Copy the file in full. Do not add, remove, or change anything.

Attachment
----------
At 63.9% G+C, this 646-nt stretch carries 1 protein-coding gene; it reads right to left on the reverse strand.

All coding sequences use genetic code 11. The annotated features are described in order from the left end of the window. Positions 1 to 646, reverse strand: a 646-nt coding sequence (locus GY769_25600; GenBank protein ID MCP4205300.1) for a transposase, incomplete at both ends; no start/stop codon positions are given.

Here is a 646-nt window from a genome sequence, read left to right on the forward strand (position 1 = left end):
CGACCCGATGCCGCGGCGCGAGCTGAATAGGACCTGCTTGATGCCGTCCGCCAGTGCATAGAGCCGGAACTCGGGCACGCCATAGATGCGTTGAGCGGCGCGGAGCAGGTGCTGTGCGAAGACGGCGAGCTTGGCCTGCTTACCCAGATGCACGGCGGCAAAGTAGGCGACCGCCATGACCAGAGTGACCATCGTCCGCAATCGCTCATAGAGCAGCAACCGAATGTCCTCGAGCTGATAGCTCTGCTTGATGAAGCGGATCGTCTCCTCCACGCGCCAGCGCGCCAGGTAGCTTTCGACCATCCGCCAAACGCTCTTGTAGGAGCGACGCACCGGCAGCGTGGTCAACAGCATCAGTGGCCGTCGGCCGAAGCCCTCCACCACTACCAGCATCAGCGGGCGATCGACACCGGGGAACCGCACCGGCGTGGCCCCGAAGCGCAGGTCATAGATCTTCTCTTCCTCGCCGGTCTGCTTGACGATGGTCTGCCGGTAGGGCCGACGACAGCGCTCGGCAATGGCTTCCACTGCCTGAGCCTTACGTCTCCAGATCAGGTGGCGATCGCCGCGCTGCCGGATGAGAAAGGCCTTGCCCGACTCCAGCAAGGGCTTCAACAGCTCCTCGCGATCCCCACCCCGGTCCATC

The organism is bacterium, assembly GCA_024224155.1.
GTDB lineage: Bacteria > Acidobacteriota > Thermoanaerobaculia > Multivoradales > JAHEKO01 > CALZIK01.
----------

At 63.9% G+C, this 646-nt stretch carries 1 protein-coding gene; it reads right to left on the reverse strand.

All coding sequences use genetic code 11. The annotated features are described in order from the left end of the window. Positions 1 to 646, reverse strand: a 646-nt coding sequence (locus GY769_25600; GenBank protein ID MCP4205300.1) for a transposase, incomplete at both ends; no start/stop codon positions are given.

Here is a 646-nt window from a genome sequence, read left to right on the forward strand (position 1 = left end):
CGACCCGATGCCGCGGCGCGAGCTGAATAGGACCTGCTTGATGCCGTCCGCCAGTGCATAGAGCCGGAACTCGGGCACGCCATAGATGCGTTGAGCGGCGCGGAGCAGGTGCTGTGCGAAGACGGCGAGCTTGGCCTGCTTACCCAGATGCACGGCGGCAAAGTAGGCGACCGCCATGACCAGAGTGACCATCGTCCGCAATCGCTCATAGAGCAGCAACCGAATGTCCTCGAGCTGATAGCTCTGCTTGATGAAGCGGATCGTCTCCTCCACGCGCCAGCGCGCCAGGTAGCTTTCGACCATCCGCCAAACGCTCTTGTAGGAGCGACGCACCGGCAGCGTGGTCAACAGCATCAGTGGCCGTCGGCCGAAGCCCTCCACCACTACCAGCATCAGCGGGCGATCGACACCGGGGAACCGCACCGGCGTGGCCCCGAAGCGCAGGTCATAGATCTTCTCTTCCTCGCCGGTCTGCTTGACGATGGTCTGCCGGTAGGGCCGACGACAGCGCTCGGCAATGGCTTCCACTGCCTGAGCCTTACGTCTCCAGATCAGGTGGCGATCGCCGCGCTGCCGGATGAGAAAGGCCTTGCCCGACTCCAGCAAGGGCTTCAACAGCTCCTCGCGATCCCCACCCCGGTCCATC

The organism is bacterium, assembly GCA_024224155.1.
GTDB lineage: Bacteria > Acidobacteriota > Thermoanaerobaculia > Multivoradales > JAHEKO01 > CALZIK01.